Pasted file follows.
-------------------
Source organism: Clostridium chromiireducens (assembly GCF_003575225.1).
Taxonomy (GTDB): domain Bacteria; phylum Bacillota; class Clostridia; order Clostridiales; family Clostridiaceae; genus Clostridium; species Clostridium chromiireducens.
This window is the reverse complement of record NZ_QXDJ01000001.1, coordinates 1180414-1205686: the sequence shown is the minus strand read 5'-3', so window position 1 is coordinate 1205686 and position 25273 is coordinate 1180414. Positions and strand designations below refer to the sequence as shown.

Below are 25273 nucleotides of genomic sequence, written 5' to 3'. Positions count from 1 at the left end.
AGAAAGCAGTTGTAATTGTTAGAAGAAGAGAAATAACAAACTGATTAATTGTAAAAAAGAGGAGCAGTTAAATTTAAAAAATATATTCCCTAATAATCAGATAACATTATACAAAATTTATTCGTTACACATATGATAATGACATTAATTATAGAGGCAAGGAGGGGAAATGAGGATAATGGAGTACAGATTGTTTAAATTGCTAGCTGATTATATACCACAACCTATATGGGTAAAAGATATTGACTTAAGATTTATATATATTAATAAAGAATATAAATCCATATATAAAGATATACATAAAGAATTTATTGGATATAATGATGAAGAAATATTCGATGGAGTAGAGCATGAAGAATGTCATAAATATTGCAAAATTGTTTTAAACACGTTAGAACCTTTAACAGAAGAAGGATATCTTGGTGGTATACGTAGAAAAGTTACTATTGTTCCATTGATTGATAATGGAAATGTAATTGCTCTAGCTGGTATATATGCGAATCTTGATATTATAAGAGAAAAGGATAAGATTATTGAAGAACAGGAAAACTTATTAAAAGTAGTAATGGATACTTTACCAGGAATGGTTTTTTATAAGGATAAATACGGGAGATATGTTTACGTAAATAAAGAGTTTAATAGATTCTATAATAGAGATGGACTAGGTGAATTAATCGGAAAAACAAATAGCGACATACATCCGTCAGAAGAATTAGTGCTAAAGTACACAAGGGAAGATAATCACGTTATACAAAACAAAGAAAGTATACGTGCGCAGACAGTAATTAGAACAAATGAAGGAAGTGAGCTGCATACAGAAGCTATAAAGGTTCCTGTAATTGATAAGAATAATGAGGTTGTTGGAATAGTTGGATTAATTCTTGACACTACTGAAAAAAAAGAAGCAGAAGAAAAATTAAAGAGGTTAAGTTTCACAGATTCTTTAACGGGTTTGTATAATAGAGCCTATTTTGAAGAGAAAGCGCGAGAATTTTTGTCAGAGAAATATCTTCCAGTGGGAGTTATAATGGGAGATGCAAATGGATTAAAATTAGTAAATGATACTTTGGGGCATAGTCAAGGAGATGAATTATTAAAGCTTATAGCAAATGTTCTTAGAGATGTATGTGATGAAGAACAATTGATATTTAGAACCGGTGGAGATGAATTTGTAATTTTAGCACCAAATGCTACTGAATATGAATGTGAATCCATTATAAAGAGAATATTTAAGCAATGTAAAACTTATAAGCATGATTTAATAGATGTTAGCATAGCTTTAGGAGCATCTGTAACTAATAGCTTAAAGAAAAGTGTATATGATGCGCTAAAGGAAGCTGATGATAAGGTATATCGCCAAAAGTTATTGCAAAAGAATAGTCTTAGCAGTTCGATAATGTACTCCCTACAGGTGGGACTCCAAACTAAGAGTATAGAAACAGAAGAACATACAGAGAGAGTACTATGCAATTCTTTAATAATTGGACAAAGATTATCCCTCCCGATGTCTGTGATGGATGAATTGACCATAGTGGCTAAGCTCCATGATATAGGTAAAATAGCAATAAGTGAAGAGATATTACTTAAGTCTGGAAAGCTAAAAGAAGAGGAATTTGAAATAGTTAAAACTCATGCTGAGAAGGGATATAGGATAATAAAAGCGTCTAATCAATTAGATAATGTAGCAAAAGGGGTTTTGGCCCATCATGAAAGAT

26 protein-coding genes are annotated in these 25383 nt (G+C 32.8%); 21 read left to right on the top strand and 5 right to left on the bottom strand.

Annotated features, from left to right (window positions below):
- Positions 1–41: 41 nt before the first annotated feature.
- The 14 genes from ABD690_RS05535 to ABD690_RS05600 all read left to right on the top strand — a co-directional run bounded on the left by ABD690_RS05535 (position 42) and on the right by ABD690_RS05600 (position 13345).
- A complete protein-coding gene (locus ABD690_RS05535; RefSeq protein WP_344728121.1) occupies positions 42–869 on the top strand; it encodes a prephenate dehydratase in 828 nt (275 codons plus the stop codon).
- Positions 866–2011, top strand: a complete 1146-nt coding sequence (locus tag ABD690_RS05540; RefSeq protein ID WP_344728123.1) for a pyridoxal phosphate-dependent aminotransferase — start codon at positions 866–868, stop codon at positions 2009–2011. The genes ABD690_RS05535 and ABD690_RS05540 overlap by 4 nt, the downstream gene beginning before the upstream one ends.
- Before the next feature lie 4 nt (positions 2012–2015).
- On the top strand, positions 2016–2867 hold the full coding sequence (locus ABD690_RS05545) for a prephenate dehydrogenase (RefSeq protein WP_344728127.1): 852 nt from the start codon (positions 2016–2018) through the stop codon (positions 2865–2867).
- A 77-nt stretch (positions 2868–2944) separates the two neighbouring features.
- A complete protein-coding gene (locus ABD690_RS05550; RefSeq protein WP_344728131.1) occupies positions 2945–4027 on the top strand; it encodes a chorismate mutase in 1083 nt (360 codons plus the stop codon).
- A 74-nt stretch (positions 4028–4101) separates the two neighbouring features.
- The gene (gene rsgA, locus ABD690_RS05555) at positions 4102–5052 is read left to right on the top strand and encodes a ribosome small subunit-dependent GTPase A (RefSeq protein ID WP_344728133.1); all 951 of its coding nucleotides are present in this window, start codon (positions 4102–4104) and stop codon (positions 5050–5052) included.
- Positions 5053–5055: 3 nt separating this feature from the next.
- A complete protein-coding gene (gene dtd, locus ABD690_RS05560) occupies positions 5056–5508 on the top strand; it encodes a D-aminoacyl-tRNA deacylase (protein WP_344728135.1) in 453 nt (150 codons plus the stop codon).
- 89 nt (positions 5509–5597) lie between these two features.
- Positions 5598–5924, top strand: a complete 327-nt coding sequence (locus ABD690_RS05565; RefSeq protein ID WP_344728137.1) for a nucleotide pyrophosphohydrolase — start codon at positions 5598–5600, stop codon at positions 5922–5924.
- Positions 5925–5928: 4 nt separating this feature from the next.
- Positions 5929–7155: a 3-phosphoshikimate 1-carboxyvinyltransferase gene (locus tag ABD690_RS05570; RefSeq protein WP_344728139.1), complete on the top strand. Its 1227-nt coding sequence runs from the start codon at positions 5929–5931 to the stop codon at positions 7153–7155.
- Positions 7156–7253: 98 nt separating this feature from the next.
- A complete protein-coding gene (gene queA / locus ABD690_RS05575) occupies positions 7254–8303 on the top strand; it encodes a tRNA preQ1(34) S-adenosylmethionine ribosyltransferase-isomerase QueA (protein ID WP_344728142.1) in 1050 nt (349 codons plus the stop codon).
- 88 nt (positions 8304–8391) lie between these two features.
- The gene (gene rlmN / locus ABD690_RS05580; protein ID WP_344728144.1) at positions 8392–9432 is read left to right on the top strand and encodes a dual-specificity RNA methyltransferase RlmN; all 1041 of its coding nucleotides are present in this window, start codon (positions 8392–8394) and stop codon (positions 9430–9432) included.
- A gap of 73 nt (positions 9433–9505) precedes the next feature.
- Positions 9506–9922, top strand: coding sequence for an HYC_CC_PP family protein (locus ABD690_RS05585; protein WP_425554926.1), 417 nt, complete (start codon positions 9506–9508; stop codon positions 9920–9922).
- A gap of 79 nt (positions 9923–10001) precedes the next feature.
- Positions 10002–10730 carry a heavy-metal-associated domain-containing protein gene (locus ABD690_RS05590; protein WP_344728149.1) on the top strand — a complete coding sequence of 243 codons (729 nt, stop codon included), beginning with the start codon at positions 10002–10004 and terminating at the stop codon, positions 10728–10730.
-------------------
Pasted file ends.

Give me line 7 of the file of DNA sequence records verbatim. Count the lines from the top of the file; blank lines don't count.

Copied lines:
Annotated features, from left to right (window positions below):